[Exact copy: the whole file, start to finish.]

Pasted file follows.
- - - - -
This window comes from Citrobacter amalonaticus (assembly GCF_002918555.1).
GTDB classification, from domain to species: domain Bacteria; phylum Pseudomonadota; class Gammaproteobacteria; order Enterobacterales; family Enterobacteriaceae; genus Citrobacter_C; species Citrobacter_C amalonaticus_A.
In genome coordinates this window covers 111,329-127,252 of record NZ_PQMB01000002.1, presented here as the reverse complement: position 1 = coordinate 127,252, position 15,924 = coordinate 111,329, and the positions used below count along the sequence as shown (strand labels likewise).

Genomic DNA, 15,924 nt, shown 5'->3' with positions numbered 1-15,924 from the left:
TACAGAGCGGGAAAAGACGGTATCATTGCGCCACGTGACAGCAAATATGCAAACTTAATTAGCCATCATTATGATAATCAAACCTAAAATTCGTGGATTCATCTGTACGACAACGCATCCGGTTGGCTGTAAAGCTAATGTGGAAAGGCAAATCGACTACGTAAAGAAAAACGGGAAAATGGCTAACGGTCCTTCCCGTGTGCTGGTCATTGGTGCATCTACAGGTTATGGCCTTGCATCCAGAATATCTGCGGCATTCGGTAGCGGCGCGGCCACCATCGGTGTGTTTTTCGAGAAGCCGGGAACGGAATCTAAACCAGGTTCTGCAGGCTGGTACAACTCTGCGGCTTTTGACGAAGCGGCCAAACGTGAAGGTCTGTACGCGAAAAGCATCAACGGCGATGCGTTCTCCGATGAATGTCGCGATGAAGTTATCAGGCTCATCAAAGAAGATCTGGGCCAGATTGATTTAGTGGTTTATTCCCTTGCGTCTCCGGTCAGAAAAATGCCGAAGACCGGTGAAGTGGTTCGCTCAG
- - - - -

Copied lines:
This window comes from Citrobacter amalonaticus (assembly GCF_002918555.1).
GTDB classification, from domain to species: domain Bacteria; phylum Pseudomonadota; class Gammaproteobacteria; order Enterobacterales; family Enterobacteriaceae; genus Citrobacter_C; species Citrobacter_C amalonaticus_A.
In genome coordinates this window covers 111,329-127,252 of record NZ_PQMB01000002.1, presented here as the reverse complement: position 1 = coordinate 127,252, position 15,924 = coordinate 111,329, and the positions used below count along the sequence as shown (strand labels likewise).

Genomic DNA, 15,924 nt, shown 5'->3' with positions numbered 1-15,924 from the left:
TACAGAGCGGGAAAAGACGGTATCATTGCGCCACGTGACAGCAAATATGCAAACTTAATTAGCCATCATTATGATAATCAAACCTAAAATTCGTGGATTCATCTGTACGACAACGCATCCGGTTGGCTGTAAAGCTAATGTGGAAAGGCAAATCGACTACGTAAAGAAAAACGGGAAAATGGCTAACGGTCCTTCCCGTGTGCTGGTCATTGGTGCATCTACAGGTTATGGCCTTGCATCCAGAATATCTGCGGCATTCGGTAGCGGCGCGGCCACCATCGGTGTGTTTTTCGAGAAGCCGGGAACGGAATCTAAACCAGGTTCTGCAGGCTGGTACAACTCTGCGGCTTTTGACGAAGCGGCCAAACGTGAAGGTCTGTACGCGAAAAGCATCAACGGCGATGCGTTCTCCGATGAATGTCGCGATGAAGTTATCAGGCTCATCAAAGAAGATCTGGGCCAGATTGATTTAGTGGTTTATTCCCTTGCGTCTCCGGTCAGAAAAATGCCGAAGACCGGTGAAGTGGTTCGCTCAG